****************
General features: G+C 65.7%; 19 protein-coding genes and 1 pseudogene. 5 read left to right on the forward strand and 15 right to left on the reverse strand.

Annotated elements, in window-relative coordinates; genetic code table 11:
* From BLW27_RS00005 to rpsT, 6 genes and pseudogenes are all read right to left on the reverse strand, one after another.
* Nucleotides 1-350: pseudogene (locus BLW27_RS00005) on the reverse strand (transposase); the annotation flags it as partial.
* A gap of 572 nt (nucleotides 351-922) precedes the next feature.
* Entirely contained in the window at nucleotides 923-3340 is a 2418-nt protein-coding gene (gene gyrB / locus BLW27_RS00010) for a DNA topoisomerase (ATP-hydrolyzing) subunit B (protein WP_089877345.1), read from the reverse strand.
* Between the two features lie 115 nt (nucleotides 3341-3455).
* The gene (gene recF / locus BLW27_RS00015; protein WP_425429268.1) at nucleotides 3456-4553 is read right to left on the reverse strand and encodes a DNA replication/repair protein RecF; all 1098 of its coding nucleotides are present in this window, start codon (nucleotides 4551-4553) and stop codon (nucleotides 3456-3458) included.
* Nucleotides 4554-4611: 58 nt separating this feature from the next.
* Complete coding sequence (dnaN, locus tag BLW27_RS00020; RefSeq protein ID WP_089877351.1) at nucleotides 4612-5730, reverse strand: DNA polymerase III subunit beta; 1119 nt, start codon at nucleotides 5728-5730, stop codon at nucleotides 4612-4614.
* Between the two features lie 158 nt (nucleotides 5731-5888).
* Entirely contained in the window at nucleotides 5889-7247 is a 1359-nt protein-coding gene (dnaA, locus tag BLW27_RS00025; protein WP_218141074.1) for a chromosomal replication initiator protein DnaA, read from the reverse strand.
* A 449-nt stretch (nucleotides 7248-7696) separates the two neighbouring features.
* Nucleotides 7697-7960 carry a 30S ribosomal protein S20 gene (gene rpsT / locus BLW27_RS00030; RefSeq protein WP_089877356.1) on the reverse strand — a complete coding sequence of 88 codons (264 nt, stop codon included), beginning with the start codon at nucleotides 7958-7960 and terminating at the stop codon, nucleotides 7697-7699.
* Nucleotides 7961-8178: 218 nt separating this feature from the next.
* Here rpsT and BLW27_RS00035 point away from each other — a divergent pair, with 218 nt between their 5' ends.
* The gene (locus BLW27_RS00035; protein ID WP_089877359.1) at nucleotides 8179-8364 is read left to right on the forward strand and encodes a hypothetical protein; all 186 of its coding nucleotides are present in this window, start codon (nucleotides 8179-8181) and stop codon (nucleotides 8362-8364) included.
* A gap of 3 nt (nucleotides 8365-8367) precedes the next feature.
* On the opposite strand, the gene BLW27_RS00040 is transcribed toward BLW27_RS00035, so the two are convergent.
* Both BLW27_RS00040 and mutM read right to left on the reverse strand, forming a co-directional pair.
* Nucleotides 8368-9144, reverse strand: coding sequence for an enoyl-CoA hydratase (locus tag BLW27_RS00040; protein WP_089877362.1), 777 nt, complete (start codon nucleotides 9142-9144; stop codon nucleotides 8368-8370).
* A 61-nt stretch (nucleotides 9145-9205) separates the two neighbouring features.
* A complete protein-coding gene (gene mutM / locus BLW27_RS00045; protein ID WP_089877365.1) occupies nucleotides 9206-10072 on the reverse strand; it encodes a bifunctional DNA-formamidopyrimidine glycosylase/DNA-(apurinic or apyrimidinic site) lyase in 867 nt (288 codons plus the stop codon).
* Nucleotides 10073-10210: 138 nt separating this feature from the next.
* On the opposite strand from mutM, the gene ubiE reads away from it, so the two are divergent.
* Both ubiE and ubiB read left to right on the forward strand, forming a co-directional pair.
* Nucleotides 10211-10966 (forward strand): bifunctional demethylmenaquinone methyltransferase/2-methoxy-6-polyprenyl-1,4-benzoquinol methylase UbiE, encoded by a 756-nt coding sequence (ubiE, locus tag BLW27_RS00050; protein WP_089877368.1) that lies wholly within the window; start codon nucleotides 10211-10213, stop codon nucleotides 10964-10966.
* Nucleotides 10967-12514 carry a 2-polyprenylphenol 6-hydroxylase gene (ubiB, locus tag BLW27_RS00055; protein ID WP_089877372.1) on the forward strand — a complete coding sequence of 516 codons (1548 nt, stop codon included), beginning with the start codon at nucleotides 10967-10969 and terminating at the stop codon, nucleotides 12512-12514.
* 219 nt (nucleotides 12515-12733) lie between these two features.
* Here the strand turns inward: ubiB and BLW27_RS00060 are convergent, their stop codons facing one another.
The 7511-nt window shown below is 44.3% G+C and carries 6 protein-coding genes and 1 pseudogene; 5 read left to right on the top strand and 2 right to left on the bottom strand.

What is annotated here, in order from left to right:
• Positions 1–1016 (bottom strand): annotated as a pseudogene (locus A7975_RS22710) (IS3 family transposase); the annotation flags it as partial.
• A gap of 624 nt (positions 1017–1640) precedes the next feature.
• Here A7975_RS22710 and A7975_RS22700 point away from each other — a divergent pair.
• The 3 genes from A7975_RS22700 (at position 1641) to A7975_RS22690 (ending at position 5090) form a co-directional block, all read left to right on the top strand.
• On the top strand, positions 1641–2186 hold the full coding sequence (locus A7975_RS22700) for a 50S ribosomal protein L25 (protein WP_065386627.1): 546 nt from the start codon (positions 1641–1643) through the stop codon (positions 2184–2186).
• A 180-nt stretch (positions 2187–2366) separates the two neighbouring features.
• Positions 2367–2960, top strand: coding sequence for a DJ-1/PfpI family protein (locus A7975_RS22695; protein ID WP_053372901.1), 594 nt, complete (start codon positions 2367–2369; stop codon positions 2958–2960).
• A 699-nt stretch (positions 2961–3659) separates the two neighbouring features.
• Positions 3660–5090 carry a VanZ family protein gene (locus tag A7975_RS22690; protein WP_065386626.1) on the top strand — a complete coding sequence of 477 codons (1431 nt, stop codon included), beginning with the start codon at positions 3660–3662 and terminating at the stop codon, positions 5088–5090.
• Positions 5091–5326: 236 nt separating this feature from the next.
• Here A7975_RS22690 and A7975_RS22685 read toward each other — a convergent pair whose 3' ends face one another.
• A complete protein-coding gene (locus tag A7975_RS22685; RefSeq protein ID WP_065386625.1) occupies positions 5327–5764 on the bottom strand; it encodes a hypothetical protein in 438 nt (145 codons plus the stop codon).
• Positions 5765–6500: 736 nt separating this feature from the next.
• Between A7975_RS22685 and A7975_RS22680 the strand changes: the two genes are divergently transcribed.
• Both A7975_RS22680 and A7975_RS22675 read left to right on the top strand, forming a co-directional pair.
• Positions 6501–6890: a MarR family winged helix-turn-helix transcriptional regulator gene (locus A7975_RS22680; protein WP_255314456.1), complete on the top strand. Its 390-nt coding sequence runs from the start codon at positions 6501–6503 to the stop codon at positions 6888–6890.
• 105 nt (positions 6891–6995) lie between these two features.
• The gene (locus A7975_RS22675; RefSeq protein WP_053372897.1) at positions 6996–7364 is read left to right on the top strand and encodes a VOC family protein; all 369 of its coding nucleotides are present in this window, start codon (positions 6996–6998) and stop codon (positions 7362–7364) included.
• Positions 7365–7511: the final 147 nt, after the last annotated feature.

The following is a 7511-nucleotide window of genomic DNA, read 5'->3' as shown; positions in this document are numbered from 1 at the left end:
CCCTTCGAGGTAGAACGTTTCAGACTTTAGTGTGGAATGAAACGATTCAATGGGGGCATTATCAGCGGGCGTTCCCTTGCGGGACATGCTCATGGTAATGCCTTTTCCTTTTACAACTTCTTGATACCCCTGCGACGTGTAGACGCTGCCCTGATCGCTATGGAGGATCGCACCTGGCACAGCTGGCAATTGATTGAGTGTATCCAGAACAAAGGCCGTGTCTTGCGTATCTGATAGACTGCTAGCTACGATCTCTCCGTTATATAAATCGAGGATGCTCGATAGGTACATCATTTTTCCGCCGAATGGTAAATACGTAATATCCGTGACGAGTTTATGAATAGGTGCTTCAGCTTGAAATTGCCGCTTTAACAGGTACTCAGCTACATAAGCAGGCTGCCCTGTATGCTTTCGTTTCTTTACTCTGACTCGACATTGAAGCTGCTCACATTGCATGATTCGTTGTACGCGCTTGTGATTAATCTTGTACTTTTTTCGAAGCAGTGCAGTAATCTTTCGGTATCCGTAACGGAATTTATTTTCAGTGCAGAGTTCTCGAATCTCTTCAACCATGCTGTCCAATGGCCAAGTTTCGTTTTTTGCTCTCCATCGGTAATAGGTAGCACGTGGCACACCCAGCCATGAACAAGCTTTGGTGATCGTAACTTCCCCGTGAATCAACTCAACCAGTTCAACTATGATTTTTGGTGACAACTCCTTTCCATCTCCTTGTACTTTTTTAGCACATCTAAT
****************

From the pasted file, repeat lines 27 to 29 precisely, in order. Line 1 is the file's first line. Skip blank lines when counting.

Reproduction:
* Nucleotides 10211-10966 (forward strand): bifunctional demethylmenaquinone methyltransferase/2-methoxy-6-polyprenyl-1,4-benzoquinol methylase UbiE, encoded by a 756-nt coding sequence (ubiE, locus tag BLW27_RS00050; protein WP_089877368.1) that lies wholly within the window; start codon nucleotides 10211-10213, stop codon nucleotides 10964-10966.
* Nucleotides 10967-12514 carry a 2-polyprenylphenol 6-hydroxylase gene (ubiB, locus tag BLW27_RS00055; protein ID WP_089877372.1) on the forward strand — a complete coding sequence of 516 codons (1548 nt, stop codon included), beginning with the start codon at nucleotides 10967-10969 and terminating at the stop codon, nucleotides 12512-12514.
* 219 nt (nucleotides 12515-12733) lie between these two features.